Back to the USSR, Don’t Forget Who You Are: Russian Humor (Russia, Siberia)

A month spent in the wilderness of Siberia taught me much about Russian mentality. The most important aspect of Russian culture a foreigner must grasp to feel welcomed and comfortable amongst their Russian hosts is that of Russian humor.

When I arrived in north Baikal to start my volunteer work with the Great Baikal Trail, the first thing our team leader said was, “Put tents up fast; snow in four hours.”

All the foreigners were unsure what this meant. I’m from Canada. I know these types of jokes. I tell them all the time about Canadian weather. You know summers in Montreal are so cold that I can still ice fish in my backyard. Some people would believe anything you tell them if it fits the stereotype.

Russians are also aware of this. It’s more than simply a joke, it’s a test of gullibility – a quick glimpse into the thought process of an individual.

And if you fall for it than maybe you can learn from it. Our team leader had another joke in disguise for some of his students of a previous camping trip. I don’t know them personally but I can guarantee that those students who ate the wild chocolate nuts will never pop little turd looking nuggets in their mouths again.

Sometimes people have to learn the hard way in order to learn anything at all.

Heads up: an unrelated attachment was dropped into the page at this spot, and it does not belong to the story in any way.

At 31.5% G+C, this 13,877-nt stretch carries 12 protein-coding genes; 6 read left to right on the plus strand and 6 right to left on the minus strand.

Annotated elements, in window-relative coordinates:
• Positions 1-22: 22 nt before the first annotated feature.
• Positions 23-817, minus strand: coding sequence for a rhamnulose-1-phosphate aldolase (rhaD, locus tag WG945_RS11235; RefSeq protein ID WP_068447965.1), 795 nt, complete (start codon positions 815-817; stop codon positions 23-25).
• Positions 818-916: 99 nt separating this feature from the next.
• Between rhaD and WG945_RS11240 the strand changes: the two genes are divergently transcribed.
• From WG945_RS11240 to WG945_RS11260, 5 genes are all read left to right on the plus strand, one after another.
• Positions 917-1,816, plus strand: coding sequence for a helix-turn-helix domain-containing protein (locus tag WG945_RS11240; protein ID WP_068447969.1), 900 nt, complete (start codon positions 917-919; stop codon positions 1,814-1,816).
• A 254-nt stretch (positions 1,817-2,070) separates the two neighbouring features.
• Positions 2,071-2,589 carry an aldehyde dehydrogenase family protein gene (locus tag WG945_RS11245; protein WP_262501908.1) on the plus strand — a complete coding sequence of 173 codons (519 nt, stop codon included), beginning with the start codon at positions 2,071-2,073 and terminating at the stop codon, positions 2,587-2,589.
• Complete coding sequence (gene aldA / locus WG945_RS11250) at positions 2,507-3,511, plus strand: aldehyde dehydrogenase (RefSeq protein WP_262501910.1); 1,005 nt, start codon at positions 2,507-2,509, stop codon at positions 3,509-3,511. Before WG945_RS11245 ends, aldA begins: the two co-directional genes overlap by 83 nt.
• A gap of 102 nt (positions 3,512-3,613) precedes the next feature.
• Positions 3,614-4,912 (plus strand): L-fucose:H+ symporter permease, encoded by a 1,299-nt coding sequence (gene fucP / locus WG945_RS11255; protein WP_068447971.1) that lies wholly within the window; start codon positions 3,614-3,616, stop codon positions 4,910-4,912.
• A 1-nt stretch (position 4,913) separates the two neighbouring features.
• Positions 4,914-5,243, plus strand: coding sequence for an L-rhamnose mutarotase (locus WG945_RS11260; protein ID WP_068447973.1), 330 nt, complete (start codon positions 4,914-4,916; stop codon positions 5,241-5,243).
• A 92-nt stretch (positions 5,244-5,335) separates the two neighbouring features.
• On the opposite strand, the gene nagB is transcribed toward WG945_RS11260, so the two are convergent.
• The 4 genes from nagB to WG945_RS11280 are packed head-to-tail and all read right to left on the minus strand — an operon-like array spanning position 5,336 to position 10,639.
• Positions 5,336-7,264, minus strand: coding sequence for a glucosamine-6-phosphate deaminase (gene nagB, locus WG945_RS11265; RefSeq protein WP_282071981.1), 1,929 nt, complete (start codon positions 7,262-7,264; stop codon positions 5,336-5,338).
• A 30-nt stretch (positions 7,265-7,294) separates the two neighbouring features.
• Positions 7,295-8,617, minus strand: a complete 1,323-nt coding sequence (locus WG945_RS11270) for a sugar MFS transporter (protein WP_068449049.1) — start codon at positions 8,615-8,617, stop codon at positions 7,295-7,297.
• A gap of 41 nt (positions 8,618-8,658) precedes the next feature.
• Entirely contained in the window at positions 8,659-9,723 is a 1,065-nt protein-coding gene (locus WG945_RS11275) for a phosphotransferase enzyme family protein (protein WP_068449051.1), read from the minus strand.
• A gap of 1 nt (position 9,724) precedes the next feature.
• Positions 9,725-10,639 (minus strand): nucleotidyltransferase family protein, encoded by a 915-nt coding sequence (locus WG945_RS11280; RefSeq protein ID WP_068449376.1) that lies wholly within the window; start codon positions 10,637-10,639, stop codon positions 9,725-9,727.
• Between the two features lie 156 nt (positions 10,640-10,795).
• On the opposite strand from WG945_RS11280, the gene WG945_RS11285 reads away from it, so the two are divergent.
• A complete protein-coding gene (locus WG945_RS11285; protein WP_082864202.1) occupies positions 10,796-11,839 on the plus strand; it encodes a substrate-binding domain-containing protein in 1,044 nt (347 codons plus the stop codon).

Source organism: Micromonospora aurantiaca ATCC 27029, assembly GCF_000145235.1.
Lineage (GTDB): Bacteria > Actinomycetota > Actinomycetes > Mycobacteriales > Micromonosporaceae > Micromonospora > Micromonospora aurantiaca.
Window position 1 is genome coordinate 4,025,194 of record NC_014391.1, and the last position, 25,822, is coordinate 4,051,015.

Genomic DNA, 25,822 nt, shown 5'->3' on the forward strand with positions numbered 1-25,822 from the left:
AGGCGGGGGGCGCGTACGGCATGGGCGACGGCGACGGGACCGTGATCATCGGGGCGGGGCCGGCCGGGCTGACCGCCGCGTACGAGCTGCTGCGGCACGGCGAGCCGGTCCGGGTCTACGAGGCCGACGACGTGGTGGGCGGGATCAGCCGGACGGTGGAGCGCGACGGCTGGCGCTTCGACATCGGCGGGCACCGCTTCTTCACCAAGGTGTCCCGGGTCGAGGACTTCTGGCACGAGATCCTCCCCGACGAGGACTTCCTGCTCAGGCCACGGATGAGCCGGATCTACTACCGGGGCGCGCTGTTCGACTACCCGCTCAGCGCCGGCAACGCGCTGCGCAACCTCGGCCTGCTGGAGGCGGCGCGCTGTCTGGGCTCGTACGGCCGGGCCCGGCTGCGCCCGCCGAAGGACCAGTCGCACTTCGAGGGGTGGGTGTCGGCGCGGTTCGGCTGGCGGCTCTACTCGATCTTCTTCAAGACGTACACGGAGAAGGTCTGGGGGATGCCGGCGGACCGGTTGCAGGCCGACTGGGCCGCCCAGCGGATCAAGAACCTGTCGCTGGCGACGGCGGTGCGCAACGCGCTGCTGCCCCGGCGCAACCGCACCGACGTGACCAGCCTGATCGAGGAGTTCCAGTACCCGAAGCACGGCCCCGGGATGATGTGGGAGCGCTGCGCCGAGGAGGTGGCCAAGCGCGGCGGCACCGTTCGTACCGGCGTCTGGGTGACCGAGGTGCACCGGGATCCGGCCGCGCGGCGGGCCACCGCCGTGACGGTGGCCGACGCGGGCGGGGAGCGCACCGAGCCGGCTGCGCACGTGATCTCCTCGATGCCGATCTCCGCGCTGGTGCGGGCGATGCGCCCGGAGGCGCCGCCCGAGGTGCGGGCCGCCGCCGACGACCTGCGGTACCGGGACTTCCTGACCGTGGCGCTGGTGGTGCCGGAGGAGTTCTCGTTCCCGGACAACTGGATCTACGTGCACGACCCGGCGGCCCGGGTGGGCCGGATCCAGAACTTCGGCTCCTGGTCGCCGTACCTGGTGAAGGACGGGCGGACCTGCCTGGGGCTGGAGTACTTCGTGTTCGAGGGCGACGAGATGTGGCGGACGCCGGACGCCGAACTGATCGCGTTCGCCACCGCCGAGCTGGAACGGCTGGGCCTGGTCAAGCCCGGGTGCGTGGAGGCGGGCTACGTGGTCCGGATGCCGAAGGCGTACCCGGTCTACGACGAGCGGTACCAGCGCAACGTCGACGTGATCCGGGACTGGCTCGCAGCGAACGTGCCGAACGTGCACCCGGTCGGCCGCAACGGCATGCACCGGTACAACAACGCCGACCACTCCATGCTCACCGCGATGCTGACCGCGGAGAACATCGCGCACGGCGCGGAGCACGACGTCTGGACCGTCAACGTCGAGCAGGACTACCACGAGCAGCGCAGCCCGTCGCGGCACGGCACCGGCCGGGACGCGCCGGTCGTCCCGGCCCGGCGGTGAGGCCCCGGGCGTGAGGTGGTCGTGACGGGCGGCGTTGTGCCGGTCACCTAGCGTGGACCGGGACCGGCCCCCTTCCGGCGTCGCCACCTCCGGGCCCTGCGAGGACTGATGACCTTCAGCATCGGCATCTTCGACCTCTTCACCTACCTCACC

But Russian humor isn’t simply about testing people. It’s mostly about taking life a little easier, making it lighter. Is sugar still white? Than life can’t be that bad.

I was told that Russian humor isn’t even funny, it’s black humor. It happens in your life every day, and people have to deal with it so they make fun of it.

Russians proudly declare that they like intelligent humor, not fart jokes like Americans. “What about masturbation jokes?” I was kidding. I hit a grey zone with that one.

So quite often there is a play on words. I don’t speak Russian so I can’t give examples of their jokes in native tongue. Like any translations some things will get lost. Still they poke fun at many English expressions. Are you alright, or all left?

My personal favorite about corrupt politicians: I was asked, “Is your prime minister like ours? You know, Vladimir Putin Pocket.”

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